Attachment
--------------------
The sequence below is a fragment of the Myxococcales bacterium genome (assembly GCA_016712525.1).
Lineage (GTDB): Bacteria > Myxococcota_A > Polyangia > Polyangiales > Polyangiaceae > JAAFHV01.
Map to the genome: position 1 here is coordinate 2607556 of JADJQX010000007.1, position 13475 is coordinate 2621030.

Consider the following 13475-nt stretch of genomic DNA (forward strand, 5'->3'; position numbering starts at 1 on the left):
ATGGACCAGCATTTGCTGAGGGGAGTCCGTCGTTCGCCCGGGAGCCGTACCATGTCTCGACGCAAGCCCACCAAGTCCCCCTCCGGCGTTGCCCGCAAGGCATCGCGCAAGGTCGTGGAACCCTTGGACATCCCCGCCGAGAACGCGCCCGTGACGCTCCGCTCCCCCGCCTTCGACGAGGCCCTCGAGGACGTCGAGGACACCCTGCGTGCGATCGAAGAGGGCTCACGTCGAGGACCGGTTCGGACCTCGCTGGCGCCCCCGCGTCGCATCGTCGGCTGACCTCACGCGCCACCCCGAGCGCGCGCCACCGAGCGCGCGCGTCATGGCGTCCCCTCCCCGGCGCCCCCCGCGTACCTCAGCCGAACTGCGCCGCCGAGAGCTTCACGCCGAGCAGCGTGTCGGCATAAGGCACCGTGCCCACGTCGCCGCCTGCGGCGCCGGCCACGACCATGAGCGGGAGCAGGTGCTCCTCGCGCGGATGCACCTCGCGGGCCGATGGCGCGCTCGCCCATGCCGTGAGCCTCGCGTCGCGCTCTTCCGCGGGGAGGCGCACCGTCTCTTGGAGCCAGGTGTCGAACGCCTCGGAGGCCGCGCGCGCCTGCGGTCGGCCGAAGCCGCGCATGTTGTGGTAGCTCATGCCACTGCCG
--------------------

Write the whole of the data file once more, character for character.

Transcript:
The sequence below is a fragment of the Myxococcales bacterium genome (assembly GCA_016712525.1).
Lineage (GTDB): Bacteria > Myxococcota_A > Polyangia > Polyangiales > Polyangiaceae > JAAFHV01.
Map to the genome: position 1 here is coordinate 2607556 of JADJQX010000007.1, position 13475 is coordinate 2621030.

Consider the following 13475-nt stretch of genomic DNA (forward strand, 5'->3'; position numbering starts at 1 on the left):
ATGGACCAGCATTTGCTGAGGGGAGTCCGTCGTTCGCCCGGGAGCCGTACCATGTCTCGACGCAAGCCCACCAAGTCCCCCTCCGGCGTTGCCCGCAAGGCATCGCGCAAGGTCGTGGAACCCTTGGACATCCCCGCCGAGAACGCGCCCGTGACGCTCCGCTCCCCCGCCTTCGACGAGGCCCTCGAGGACGTCGAGGACACCCTGCGTGCGATCGAAGAGGGCTCACGTCGAGGACCGGTTCGGACCTCGCTGGCGCCCCCGCGTCGCATCGTCGGCTGACCTCACGCGCCACCCCGAGCGCGCGCCACCGAGCGCGCGCGTCATGGCGTCCCCTCCCCGGCGCCCCCCGCGTACCTCAGCCGAACTGCGCCGCCGAGAGCTTCACGCCGAGCAGCGTGTCGGCATAAGGCACCGTGCCCACGTCGCCGCCTGCGGCGCCGGCCACGACCATGAGCGGGAGCAGGTGCTCCTCGCGCGGATGCACCTCGCGGGCCGATGGCGCGCTCGCCCATGCCGTGAGCCTCGCGTCGCGCTCTTCCGCGGGGAGGCGCACCGTCTCTTGGAGCCAGGTGTCGAACGCCTCGGAGGCCGCGCGCGCCTGCGGTCGGCCGAAGCCGCGCATGTTGTGGTAGCTCATGCCACTGCCG